While the tools so far described have been treated as rotating grinders, it is clear that, within the limitatipns of the material constituting the engraved plate, other deforming tools may be employed. Thus, for plastic plates, a heated tool might be used to deform the highlight dots, and for some materials, an embossing or other deforming operation could be employed.
It is understood that the positioning or orientation of the makeready tool is dependent upon which form or modification of makeready tool is to be utilized. For example, if the makeready tool to be utilized is of the form shown in Fig. 3B, one which acts upon the highlight dot top itself, such positioning will be slightly different from that required when the makeready tool is in the form such as illustrated in Fig. 3C or the heated obtuse stylus type of Fig. 3A, where the deforming action take place primarily between the highlight dots and secondarily on the highlight dots themselves.
Since the signals corresponding to highlight areas of the original may be either relatively small or relatively large (as compared with signals corresponding to shadow areas), depending upon whether the original is a positive or a negative, the term extreme intensity or amplitude is used in the subjoined claims to signify generally a signal region corresponding to highlight areas and to make it clear that the makeready tool is not operated in areas corresponding to shadows or intermediate tones, regardless of whether the final signal employed to control the makeready tool is relatively small or relatively large, so long as it does not include the middle region.
While there has been described in detail What is at present considered to be the preferred embodiment of the invention, it will be obvious to those skilled in the art that various changes and modifications may be made therein without departing from the invention, and it is therefore aimed in the following claims to cover all such changes and modifications as fall within the true spirit and scope of the invention.
What is claimed is:
l. A machine for producing on a plate from an image sheet a screened relief pattern having halftone dots thereon suitable for image reproduction by printing processes and including a pair of synchronously movable members for individually supporting a plate and an image sheet, and a pair of reciprocable carriages individually including an image scanning system and a plate engraving tool respectively, means controlled by said image scanning system for operating said engraving tool to produce a pattern of halftone dots in accordance with the tone values of the image sheet including shadow dots and highlight dots, and means independent of the foregoing means and independently controlled by said image scanning system for selectively lowering the height of only said highlight dots produced by said plate engraving tool.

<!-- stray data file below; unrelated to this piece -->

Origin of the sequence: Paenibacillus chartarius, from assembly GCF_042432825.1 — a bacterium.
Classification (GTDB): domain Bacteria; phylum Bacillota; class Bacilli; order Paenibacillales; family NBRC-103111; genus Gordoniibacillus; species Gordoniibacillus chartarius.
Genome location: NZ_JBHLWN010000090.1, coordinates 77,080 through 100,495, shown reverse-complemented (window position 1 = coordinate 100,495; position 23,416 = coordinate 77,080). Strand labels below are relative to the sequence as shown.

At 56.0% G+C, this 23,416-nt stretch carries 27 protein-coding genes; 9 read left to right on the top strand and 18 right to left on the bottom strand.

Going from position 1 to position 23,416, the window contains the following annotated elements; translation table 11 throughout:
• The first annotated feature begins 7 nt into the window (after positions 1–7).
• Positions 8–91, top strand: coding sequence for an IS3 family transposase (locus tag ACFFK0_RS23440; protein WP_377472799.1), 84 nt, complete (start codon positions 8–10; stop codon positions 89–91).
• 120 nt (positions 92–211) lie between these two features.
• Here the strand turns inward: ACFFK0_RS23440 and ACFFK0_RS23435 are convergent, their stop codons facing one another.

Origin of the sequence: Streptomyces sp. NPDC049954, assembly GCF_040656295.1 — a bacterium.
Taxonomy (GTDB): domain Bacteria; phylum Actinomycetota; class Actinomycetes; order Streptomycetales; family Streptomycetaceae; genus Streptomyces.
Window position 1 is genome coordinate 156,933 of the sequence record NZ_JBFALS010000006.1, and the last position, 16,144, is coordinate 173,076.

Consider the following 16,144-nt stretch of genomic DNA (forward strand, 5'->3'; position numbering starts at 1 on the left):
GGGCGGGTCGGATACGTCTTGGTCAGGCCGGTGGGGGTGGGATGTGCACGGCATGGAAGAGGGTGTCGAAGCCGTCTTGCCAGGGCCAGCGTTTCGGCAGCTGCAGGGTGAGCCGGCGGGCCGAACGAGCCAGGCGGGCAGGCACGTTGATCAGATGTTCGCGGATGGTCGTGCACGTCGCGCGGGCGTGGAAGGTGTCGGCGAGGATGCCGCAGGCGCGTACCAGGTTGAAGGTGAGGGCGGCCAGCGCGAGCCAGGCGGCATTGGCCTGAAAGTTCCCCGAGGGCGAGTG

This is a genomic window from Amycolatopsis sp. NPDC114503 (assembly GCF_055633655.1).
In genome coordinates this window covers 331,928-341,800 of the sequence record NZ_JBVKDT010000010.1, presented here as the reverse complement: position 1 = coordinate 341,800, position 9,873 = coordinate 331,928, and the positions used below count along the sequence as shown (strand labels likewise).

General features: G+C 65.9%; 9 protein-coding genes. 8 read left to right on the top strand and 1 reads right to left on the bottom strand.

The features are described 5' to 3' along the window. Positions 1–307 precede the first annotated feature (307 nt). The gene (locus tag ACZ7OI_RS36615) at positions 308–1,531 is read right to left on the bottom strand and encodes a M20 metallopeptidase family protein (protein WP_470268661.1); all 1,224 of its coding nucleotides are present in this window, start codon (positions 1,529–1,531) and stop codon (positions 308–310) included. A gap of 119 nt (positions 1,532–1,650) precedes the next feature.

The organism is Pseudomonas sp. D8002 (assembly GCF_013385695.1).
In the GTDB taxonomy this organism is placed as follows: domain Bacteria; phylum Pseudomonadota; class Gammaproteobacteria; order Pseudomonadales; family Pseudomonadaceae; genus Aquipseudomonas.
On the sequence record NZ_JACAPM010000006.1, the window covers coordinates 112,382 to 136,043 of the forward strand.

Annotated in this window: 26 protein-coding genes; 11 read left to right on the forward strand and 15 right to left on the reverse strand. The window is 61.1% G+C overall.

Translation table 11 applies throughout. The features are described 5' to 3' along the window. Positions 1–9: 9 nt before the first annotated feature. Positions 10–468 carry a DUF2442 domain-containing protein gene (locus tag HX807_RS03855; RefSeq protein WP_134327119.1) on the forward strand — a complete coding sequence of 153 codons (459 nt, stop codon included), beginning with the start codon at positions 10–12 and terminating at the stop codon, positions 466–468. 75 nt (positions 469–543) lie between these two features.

2. The invention as set forth in claim 1 in which said means for lowering the height of the highlight dots includes a tool for removing some of the material forming said dots.
3. The invention as set forth in claim 1 in which said last mentioned means includes a plate-material removing tool, and means for reciprocating said tool to bring it into contact with selected parts of said plate.
4. The invention as set forth in claim 1 in which said last mentioned means includes a plate-material removing tool, and means for reciprocating and rotating said tool.
5. A machine for producing on a plate from an image sheet a screened relief pattern having highlight dots thereon which is suitable for image reproduction by printing processes, comprising means for scanning an image, means controlled by said scanning means to engrave a plate to produce a screened relief pattern including highlight dots, and means including a delay mechanism and controlled by said scanning means to selectively modify the height of said highlight dots after such dots are formed.
6. In a machine for producing on a plate from an image sheet a screened relief pattern having highlight dots thereon and suitable for image reproduction by printing processes, the combination comprising a pair of synchronously movable members for individually supporting a plate and an image sheet, and a pair of reciprocating carriages individually including an image scanning system and a plate engraving tool respectively, a makeready tool mounted on the same carriage as said engraving tool, signal recording means controlled by said image scanning system, and actuating means controlled by said recording means to actuate said makeready tool.
7. The invention as set forth in claim 6, including means controlling said makeready tool so as to be actuated only by relatively extreme intensity signals from said scanning means.
8. In a machine for producing on a plate from an image sheet a screened relief pattern having highlight dots thereon and suitable for image reproduction by printing processes, the combination comprising a pair of synchronously movable members for individually supporting a plate and an image sheet, a pair of reciprocating carriages, one of said carriages carrying an image scanning system, the other of said carriages carrying an engraving tool and a makeready tool; a recording medium mounted on one of said movable members, a recording means controlled by said scanning system for producing a recording on said assnaae recording medium, a recording pickup mounted adjacent said recording medium, a makeready tool actuator, and
means for amplifying the output from said recording pickup to energize said makeready tool actuator.
9. The invention as set forth in claim 8 in which said recording medium comprises an endless band of material capable of magnetic recording.
10. The invention as set forth in claim 8 in Which said recording means is actuated only by relatively extreme intensity signals from said scanning means, which signals represent highlights on said image sheet.
References Cited in the file of this patent UNITED STATES PATENTS